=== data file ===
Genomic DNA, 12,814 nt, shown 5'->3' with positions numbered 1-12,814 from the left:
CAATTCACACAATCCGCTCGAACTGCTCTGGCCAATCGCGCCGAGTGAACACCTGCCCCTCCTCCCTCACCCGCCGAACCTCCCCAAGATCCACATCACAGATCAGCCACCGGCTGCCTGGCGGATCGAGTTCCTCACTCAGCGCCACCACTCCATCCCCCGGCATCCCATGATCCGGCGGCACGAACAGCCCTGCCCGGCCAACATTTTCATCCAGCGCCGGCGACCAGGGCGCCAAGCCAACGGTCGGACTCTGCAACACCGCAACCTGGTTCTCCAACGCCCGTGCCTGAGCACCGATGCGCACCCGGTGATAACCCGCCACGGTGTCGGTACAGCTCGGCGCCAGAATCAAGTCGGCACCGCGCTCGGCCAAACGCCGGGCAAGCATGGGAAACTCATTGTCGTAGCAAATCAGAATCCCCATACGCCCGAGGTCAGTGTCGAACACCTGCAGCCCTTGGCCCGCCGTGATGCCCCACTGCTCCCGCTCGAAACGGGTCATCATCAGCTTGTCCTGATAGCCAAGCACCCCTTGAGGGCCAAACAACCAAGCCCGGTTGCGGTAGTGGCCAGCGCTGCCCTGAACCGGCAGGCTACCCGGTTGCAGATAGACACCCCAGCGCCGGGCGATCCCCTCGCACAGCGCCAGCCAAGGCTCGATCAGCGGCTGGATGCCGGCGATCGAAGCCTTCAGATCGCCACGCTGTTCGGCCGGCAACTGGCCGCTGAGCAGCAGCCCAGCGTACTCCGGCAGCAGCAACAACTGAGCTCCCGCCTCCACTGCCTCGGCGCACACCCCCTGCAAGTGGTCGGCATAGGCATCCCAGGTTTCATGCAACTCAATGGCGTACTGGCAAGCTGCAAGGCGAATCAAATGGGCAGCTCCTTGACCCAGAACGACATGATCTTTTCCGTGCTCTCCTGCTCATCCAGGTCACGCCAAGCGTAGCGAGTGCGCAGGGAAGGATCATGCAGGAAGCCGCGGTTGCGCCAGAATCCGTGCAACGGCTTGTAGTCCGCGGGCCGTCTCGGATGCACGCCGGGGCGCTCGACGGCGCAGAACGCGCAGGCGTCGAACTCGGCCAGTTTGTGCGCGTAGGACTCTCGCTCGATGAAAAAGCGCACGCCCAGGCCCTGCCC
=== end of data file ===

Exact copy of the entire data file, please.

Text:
Genomic DNA, 12,814 nt, shown 5'->3' with positions numbered 1-12,814 from the left:
CAATTCACACAATCCGCTCGAACTGCTCTGGCCAATCGCGCCGAGTGAACACCTGCCCCTCCTCCCTCACCCGCCGAACCTCCCCAAGATCCACATCACAGATCAGCCACCGGCTGCCTGGCGGATCGAGTTCCTCACTCAGCGCCACCACTCCATCCCCCGGCATCCCATGATCCGGCGGCACGAACAGCCCTGCCCGGCCAACATTTTCATCCAGCGCCGGCGACCAGGGCGCCAAGCCAACGGTCGGACTCTGCAACACCGCAACCTGGTTCTCCAACGCCCGTGCCTGAGCACCGATGCGCACCCGGTGATAACCCGCCACGGTGTCGGTACAGCTCGGCGCCAGAATCAAGTCGGCACCGCGCTCGGCCAAACGCCGGGCAAGCATGGGAAACTCATTGTCGTAGCAAATCAGAATCCCCATACGCCCGAGGTCAGTGTCGAACACCTGCAGCCCTTGGCCCGCCGTGATGCCCCACTGCTCCCGCTCGAAACGGGTCATCATCAGCTTGTCCTGATAGCCAAGCACCCCTTGAGGGCCAAACAACCAAGCCCGGTTGCGGTAGTGGCCAGCGCTGCCCTGAACCGGCAGGCTACCCGGTTGCAGATAGACACCCCAGCGCCGGGCGATCCCCTCGCACAGCGCCAGCCAAGGCTCGATCAGCGGCTGGATGCCGGCGATCGAAGCCTTCAGATCGCCACGCTGTTCGGCCGGCAACTGGCCGCTGAGCAGCAGCCCAGCGTACTCCGGCAGCAGCAACAACTGAGCTCCCGCCTCCACTGCCTCGGCGCACACCCCCTGCAAGTGGTCGGCATAGGCATCCCAGGTTTCATGCAACTCAATGGCGTACTGGCAAGCTGCAAGGCGAATCAAATGGGCAGCTCCTTGACCCAGAACGACATGATCTTTTCCGTGCTCTCCTGCTCATCCAGGTCACGCCAAGCGTAGCGAGTGCGCAGGGAAGGATCATGCAGGAAGCCGCGGTTGCGCCAGAATCCGTGCAACGGCTTGTAGTCCGCGGGCCGTCTCGGATGCACGCCGGGGCGCTCGACGGCGCAGAACGCGCAGGCGTCGAACTCGGCCAGTTTGTGCGCGTAGGACTCTCGCTCGATGAAAAAGCGCACGCCCAGGCCCTGCCC